July 28, 2016
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Discontinued Warning IconPlease Note: This Brand Name drug is no longer available in the US.
(Generic versions may still be available.)

Pentothal Patient Information including How Should I Take

What should I discuss with my health care provider before I receive thiopental (Pentothal)?

You should not receive this medication if you are allergic to thiopental or other barbiturates such as amobarbital (Amytal), butabarbital (Butisol), mephobarbital (Mebaral), secobarbital (Seconal), or phenobarbital (Solfoton), or if you have:

  • liver disease;
  • Addison's disease;
  • severe thyroid disorder (myxedema);
  • severe heart disease;
  • severe low blood pressure;
  • a severe breathing disorder; or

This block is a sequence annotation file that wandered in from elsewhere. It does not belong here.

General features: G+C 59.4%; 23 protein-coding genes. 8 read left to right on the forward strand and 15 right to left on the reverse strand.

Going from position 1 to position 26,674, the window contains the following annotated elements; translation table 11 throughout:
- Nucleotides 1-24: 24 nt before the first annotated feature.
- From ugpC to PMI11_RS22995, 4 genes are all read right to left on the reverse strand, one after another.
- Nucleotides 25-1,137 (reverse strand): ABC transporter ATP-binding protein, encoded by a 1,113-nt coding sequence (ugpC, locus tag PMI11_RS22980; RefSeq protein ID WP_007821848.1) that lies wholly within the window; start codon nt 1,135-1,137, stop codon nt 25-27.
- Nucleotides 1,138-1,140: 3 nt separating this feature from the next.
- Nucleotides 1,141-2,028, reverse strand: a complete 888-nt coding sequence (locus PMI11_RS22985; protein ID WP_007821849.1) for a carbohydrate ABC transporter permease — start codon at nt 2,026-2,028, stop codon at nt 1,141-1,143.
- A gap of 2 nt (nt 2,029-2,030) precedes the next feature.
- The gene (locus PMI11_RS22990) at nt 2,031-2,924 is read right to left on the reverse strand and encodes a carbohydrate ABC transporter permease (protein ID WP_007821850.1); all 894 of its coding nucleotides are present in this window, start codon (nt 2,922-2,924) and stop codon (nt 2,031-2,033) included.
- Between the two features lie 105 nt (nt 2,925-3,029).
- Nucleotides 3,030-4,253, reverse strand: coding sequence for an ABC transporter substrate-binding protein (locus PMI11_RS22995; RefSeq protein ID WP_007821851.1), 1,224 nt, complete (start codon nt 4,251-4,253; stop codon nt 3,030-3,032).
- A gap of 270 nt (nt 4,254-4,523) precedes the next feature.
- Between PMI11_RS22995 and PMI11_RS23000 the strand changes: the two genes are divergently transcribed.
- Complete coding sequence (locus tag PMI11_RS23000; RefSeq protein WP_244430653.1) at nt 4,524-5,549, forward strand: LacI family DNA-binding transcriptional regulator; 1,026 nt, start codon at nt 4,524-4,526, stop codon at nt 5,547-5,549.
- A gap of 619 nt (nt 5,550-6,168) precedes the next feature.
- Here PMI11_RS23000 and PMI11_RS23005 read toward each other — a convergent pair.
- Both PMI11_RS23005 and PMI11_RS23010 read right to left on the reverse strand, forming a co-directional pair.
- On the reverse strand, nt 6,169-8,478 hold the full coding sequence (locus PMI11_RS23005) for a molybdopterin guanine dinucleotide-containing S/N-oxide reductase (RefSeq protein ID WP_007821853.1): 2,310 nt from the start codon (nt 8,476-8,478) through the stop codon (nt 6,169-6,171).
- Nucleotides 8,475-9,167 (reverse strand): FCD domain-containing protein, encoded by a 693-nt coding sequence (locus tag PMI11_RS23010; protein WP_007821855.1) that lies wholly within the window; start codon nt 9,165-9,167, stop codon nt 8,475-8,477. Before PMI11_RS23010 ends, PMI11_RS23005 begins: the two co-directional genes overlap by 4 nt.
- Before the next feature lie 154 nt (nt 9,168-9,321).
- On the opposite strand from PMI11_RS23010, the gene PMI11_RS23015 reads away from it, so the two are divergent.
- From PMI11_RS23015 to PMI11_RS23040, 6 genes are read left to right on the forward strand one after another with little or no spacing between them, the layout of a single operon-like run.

• a history of porphyria (an enzyme disorder that often causes blue discoloration of the skin).

Tell your doctor if you have any of the conditions listed above.

FDA pregnancy category C. Thiopental may be harmful to an unborn baby. Tell your doctor if you are pregnant before you receive this medication.

Thiopental can pass into breast milk and may harm a nursing baby. Before you receive this medication, tell your doctor if you are breast-feeding a baby.

How is thiopental given (Pentothal)?

Thiopental is given as an injection through a needle placed into a vein. You will receive this injection in a hospital or surgical setting.

You will be given this medication while you are lying down. You will fall asleep very quickly after thiopental is injected.

Your caregivers will monitor your heart function, blood pressure, and breathing while you are under the effects of thiopental.

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You are encouraged to report negative side effects of prescription drugs to the FDA. Visit the FDA MedWatch website or call 1-800-FDA-1088.

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